SHALINEE KUMARI & UTKARSH ROSHAN | 7 OCTOBER, 2019
The Not So Convenient Life of Your ‘Delivery Boy’
‘Customers are becoming demanding and rude’
In India’s cities, food delivery apps have become the one stop solution to all our food woes. Affordable prices and a variety of food, delivered at your doorstep in under 30 minutes, everything is just a click away. This looks so convenient, but what about the people who make it happen?
The large numbers of people who deliver consumer goods to your doorstep are a small part of the informal economy. This growing form of contract labour, recently christened the “gig economy”, is characterised by a prevalence of short-term contracts or freelance work, as opposed to permanent jobs with security and assured benefits.
Food delivery apps have grown exponentially in recent years, especially in the metros. But the men who deliver your food may not cross your mind, unless your order is late. These ‘delivery boys’, the working men who answer your late-night pangs of hunger, don’t have it easy.
“Often we’ll be asked to deliver food to a park or something late at night, and when we get there, a bunch of men will be waiting, who make us cancel the order and take away the food without paying for it,” says Balram, who has been doing this job for the past few years, and has worked with almost all the major food delivery apps.
Anil Kumar, who hails from Faridabad, narrates a similar instance. “Recently we have been facing security related problems. We get fraud calls from a lot of locations. They place the order and call us to some shady place at night. Sometimes nobody shows up but most of the time they are in gangs. I get scared a lot of the time.”
Certain locations in Delhi have become hotspots for such fraud calls. The delivery men are called to isolated areas following which their wallets, money and mobile phones are snatched by these goons, Kumar tells The Citizen.
How do their employers react? Balram, who works the night shift from 6 pm to 4 am, says “When we are stuck in such situations, the company asks us to leave the place and come back.” But it’s not always easy to reach customer care, and one has to try many times before the call finally goes through. “The other companies usually block these locations. But the company I’m working in has not done anything about it,” adds Kumar.
Balram recalls an incident that happened with his friend: “One of my friends had gone to Jamia Nagar to deliver. It turned out to be a fraud call. When he was returning, he was followed by a group of men who wanted to beat him up because he was Muslim.”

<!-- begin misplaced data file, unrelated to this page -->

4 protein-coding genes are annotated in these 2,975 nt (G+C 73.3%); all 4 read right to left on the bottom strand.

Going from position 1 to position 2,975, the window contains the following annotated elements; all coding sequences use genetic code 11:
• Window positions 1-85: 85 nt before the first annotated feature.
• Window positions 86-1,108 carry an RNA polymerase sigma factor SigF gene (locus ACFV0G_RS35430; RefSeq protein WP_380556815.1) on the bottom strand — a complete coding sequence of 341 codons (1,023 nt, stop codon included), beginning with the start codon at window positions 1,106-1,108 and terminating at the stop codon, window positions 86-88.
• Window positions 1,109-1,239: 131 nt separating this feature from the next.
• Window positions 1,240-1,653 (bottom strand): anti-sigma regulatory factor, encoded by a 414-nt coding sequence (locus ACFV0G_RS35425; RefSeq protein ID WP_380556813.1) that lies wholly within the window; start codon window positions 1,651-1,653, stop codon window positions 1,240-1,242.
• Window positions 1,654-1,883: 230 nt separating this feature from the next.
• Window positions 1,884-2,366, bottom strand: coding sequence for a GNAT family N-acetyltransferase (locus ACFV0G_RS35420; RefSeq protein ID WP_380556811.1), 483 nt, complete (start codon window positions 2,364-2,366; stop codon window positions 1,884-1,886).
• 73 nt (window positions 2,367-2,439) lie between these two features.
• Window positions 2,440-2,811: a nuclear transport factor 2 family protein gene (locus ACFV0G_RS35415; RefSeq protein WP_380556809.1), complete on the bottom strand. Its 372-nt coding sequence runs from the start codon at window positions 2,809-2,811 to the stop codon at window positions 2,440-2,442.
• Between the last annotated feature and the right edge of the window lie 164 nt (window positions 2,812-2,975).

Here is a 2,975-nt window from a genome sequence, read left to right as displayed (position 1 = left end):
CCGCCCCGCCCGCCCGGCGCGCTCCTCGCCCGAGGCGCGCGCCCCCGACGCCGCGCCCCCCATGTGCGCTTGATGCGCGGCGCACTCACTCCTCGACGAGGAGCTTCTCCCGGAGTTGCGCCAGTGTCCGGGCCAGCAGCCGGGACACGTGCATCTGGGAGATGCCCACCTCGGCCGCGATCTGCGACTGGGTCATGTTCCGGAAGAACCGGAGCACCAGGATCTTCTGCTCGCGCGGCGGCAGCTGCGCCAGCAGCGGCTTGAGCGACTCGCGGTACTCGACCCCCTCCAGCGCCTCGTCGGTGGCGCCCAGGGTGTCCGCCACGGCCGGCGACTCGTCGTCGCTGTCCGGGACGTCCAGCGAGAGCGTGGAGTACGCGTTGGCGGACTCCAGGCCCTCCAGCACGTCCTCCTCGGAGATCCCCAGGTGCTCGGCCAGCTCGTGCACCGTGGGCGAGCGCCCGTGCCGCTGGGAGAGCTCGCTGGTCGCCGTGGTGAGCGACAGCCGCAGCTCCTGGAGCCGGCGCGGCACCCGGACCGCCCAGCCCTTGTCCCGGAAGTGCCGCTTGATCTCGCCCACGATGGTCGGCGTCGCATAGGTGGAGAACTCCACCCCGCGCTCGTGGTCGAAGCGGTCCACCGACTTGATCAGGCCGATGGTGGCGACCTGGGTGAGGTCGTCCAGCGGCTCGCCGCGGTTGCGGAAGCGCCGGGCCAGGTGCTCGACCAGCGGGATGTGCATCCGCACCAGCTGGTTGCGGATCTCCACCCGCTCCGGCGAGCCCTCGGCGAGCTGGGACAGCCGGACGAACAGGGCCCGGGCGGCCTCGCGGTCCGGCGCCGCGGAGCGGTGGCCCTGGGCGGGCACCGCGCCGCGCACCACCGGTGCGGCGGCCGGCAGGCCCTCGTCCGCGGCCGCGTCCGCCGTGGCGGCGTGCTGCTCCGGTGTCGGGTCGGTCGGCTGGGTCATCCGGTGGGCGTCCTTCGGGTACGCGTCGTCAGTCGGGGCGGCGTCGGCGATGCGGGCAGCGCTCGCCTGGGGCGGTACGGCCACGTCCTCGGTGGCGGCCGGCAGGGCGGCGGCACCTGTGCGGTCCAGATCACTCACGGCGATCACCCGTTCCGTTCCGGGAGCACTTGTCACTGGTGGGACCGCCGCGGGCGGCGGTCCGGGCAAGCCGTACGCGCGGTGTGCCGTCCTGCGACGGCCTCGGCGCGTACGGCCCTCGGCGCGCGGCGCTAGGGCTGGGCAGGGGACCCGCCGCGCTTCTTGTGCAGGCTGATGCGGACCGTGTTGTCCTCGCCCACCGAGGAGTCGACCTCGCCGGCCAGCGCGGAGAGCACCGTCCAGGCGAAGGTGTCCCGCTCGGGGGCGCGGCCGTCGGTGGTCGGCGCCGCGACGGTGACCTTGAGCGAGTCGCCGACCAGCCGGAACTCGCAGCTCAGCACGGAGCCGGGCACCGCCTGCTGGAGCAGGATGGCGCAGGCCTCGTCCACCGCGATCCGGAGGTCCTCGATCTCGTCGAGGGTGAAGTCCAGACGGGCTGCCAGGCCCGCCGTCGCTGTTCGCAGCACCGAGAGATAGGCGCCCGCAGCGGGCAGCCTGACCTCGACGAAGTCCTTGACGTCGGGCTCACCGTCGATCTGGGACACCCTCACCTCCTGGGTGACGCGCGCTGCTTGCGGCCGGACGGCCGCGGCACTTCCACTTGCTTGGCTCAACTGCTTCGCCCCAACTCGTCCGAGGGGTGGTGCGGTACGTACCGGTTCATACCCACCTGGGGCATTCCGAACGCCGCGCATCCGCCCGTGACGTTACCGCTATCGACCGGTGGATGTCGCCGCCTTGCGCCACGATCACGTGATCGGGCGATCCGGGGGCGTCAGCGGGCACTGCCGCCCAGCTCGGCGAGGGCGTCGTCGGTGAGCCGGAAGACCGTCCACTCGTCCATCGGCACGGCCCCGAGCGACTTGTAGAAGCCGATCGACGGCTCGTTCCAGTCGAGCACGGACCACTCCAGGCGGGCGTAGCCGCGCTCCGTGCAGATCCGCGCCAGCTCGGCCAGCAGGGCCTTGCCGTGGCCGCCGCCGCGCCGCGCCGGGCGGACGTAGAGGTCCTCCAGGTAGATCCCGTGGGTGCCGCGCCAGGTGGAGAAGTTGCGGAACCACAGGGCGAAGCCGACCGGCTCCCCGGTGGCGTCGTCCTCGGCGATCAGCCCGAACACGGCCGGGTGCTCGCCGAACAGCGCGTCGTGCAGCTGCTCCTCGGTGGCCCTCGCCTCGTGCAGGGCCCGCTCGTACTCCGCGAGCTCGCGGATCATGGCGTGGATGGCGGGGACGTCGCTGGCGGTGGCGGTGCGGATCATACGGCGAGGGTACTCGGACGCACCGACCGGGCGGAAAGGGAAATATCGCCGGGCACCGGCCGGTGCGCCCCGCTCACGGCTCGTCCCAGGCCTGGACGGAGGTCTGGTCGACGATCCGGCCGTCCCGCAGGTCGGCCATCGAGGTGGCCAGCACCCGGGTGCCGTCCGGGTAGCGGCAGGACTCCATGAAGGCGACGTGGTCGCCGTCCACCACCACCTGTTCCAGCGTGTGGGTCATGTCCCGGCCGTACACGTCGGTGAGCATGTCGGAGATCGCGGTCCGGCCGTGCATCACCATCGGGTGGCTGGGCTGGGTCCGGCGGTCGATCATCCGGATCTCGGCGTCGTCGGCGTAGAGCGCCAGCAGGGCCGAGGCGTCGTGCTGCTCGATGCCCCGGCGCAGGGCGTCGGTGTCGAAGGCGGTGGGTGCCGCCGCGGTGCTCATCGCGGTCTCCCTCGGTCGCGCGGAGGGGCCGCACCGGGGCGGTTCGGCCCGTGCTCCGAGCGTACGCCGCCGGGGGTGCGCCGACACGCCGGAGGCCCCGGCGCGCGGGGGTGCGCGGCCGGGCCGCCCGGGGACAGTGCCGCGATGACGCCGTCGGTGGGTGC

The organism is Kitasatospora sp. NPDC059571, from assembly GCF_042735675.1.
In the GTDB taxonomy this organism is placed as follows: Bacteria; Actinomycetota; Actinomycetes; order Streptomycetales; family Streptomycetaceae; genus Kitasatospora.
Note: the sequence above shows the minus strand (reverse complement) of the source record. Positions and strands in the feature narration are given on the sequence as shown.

They narrate these incidents with an eerie calm in their voice. “We do feel scared, who wouldn’t, but one has to earn money,” says Balram.
Their troubles don’t end there. “The work is good as long as the orders keep coming. But there are specific months and seasons when sales of food are usually down. We get fewer orders then,” says Ronny, who has been working in food delivery for a year and a half.
Because of this uncertainty they have to work long hours to get sufficient orders. “Most of our time is spent waiting on the streets. It gets tiring and I feel like I’m wasting time,” Ronny adds.
Raju, who hails from Bihar, has been working this job for about a year now, explains how customer ratings affect their work. “The customer rating is very important. We have to be nice to the customers because our job depends on the ratings we are given. We will get more deliveries if we have a better rating, and they will fire us if we get bad reviews.”
“Even if the customer is wrong, the delivery man will have to take the responsibility,” he adds.
According to Ronny, “The customers are becoming demanding and rude.” He says that sometimes the customer’s given location is difficult to understand, and sometimes the address is even incorrect, but still he has to keep asking them for the right location, putting up with their rage. “Being nice to customers has become a compulsion even if they misbehave with us,” he says.
Balram, having worked for five years, believes that customers have become more insensitive. “Earlier if we found it difficult to locate someone’s address, they were polite enough to meet us somewhere near their location. This never happens now. The customers need their food on time and delivered straight to their door.”
We tried contacting the employers for their comments. While Zomato and Uber did not respond, Swiggy declined to comment.
With all these things to deal with and the lack of job stability and certainty, insurance cover is a relief. “My company gives us insurance of Rs.1 lakh and accident insurance of Rs.5 lakhs,” says Balram.
What are their plans for the future, we ask. “I won’t be doing this forever. I want to open my own transport business” says Balram. Kumar wants to study and look for a better job. Ronny tells us, “I am doing this because I am trying to save up some money, I want to open my own restaurant someday.”